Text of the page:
Forget the speculation about why US national security advisor Tom Donilon is jumping ship just as his boss, Barack Obama, meets for the first time with China’s new president. It is obscuring a far more important dynamic that is emerging in advance of tomorrow’s China-US summit in California, held at the casual Sunnylands resort.
Xi Jinping isn’t coming to California to reach any significant agreement with Obama on cybersecurity, the US pivot to Asia or other thorny issues. He has a much more intangible agenda, veteran China watchers tell Quartz. They say he’ll try to recast the relationship between the two countries as one of equal superpowers, casting himself as the heroic and forceful champion of the “Chinese Dream” of national revival and prosperity.
“He could care less about establishing a good personal relationship with Obama,” says Jonathan Adelman, a former China advisor to the State Department and Pentagon and former honorary professor at People’s University in Beijing. “He’s looking for atmospherics, to show the folks back home that he’s fighting for China.”
Xi has been aggressively making that case since assuming the presidency in March, with trips to Russia, Africa and elsewhere. But the one-on-one with Obama is his big chance to establish a reputation among the party faithful as China’s would-be savior, and to do so at the outset of what’s expected to be a decade or so of leadership. Turning public attention away from embarrassing domestic issues like massive pollution and governmental corruption couldn’t hurt either.
Since most of the really important meetings will take behind closed doors, China watchers will be focused on reading clues from the photo ops and other public stagecraft. Xi is the son of a revolutionary hero and Communist Party propaganda chief, and is very adept at using the power of symbolism. Here’s what to watch for:
Xi has already suggested in public statements that he will be forceful during the two days of informal and unscripted discussions. And he has announced to the Chinese [state-run] media that he’ll sit across the table from Obama—not side by side, as every Chinese leader since Mao has done when meeting an American president. “He’s implying that that was the old fashioned way, and now we’re big time,” Adelman says. “The Chinese press was aglow.”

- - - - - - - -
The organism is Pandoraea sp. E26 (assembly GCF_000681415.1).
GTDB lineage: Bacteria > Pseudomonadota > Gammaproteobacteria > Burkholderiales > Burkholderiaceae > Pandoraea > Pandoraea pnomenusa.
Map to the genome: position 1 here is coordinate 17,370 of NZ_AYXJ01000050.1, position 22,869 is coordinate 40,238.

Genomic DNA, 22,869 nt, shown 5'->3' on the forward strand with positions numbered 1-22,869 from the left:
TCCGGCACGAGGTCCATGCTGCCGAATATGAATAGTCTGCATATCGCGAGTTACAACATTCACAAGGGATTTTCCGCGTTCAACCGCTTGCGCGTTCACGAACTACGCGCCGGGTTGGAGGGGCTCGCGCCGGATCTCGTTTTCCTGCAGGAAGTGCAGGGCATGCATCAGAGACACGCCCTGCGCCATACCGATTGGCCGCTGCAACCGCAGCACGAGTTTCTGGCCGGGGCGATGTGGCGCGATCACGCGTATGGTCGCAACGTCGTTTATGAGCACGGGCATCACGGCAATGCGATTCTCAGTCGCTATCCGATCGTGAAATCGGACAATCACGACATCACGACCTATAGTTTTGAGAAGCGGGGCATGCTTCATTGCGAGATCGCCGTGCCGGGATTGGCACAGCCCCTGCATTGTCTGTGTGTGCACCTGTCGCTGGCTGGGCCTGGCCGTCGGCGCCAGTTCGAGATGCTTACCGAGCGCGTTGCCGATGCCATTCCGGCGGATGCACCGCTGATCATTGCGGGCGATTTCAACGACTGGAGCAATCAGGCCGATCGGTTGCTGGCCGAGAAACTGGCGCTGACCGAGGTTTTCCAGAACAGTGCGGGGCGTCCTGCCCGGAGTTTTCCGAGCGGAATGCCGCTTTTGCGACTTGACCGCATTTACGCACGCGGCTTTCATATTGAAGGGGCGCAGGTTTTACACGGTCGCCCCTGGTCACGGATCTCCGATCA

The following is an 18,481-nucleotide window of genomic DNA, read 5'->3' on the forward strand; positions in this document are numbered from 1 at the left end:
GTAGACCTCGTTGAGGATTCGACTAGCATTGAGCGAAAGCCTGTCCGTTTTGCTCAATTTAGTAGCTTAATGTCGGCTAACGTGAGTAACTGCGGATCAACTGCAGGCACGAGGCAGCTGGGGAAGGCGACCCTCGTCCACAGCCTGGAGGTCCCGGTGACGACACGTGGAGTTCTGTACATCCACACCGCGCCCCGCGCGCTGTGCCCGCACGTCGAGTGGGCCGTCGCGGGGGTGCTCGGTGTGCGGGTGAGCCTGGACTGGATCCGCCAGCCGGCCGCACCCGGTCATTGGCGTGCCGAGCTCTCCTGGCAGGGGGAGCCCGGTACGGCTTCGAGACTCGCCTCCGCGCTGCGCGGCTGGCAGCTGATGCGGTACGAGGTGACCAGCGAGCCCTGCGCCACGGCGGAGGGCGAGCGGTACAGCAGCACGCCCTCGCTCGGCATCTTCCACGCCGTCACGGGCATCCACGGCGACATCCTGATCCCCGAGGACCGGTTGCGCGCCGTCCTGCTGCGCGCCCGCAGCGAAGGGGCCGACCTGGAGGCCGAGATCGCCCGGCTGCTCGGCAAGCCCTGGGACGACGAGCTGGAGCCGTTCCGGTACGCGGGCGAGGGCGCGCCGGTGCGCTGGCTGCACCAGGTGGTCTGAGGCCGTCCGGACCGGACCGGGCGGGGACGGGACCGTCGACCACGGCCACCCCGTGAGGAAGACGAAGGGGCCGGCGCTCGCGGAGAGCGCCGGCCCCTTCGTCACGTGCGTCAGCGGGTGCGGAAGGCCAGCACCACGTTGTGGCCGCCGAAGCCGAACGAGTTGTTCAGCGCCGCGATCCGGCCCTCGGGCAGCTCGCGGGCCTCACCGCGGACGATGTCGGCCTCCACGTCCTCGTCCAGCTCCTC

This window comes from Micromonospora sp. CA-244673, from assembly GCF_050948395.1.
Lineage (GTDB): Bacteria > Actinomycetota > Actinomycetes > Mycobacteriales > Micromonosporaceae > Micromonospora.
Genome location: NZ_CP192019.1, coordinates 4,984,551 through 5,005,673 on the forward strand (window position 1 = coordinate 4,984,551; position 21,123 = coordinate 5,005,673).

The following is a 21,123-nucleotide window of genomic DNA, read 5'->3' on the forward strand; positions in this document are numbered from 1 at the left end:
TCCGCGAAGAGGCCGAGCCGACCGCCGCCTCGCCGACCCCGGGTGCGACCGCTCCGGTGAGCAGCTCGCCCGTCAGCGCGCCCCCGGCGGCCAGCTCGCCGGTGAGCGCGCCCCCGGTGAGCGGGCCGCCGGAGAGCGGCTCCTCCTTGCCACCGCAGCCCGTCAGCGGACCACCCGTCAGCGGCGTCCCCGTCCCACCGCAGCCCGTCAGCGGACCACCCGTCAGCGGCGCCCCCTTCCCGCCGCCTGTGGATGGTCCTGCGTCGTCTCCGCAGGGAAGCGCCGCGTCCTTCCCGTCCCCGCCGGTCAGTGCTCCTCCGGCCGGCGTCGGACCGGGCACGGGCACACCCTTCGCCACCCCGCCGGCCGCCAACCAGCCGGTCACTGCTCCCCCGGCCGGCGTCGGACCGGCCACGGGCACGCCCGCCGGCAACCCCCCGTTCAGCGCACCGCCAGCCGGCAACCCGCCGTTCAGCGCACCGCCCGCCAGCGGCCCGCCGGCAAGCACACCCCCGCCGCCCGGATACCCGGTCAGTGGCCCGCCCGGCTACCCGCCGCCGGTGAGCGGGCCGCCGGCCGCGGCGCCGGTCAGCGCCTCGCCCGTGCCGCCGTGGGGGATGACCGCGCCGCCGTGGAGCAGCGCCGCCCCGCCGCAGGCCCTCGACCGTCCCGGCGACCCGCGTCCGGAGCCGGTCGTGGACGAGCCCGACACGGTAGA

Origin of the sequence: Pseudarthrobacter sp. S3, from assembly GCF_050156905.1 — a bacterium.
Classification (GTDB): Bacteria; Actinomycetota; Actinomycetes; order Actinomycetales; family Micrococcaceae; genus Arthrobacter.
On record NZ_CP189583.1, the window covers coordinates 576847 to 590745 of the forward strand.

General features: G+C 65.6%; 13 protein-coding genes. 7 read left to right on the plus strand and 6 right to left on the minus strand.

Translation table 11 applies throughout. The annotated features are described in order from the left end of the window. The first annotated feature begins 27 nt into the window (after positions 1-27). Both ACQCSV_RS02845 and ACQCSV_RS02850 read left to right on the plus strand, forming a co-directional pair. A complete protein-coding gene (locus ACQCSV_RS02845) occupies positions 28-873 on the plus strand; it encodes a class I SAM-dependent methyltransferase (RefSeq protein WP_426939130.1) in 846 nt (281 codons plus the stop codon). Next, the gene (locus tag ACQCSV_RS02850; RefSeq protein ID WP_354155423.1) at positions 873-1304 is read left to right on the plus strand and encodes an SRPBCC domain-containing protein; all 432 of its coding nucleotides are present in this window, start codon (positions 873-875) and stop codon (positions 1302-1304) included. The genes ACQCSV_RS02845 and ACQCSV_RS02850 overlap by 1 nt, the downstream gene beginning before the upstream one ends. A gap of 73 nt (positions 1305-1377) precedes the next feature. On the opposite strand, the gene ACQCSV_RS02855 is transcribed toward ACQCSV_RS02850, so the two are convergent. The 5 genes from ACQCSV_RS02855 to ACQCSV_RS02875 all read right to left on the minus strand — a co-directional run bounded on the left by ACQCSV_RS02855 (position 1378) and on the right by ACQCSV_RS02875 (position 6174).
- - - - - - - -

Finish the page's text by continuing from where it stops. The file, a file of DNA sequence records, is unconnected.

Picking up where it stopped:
Xi has consolidated power extremely quickly and adroitly, in part by showing that he is a leader who marshals China’s great brainpower before making his own decisions. Nothing telegraphs that image better than having at his side Wang Huning, a senior advisor to three Chinese presidents and a specialist on US politics. Xi has brought Wang on virtually all of his overseas trips, and is expected to showcase their relationship—especially since it highlights how Obama’s own top security advisor, Donilon, is a lame duck.
Xi will also go to great lengths to portray himself not only as a vibrant and strong advocate for China, but as Obama’s equal. The Chinese study this sort of thing, and are keenly aware of the bad press Obama got for apparently bowing to Saudi King Abdullah in 2009. Watch for Xi to take every opportunity he can to show himself in a dominant position while sitting, walking, even standing. He’ll also make sure the Chinese media show him enjoying a laugh or two with his fellow world leader. “In terms of orchestrating these photo ops, the Chinese central media does that very well,’’ predicts Christopher K. Johnson, a former senior China analyst at the CIA who is now at the Center for Strategic and International Studies in Washington.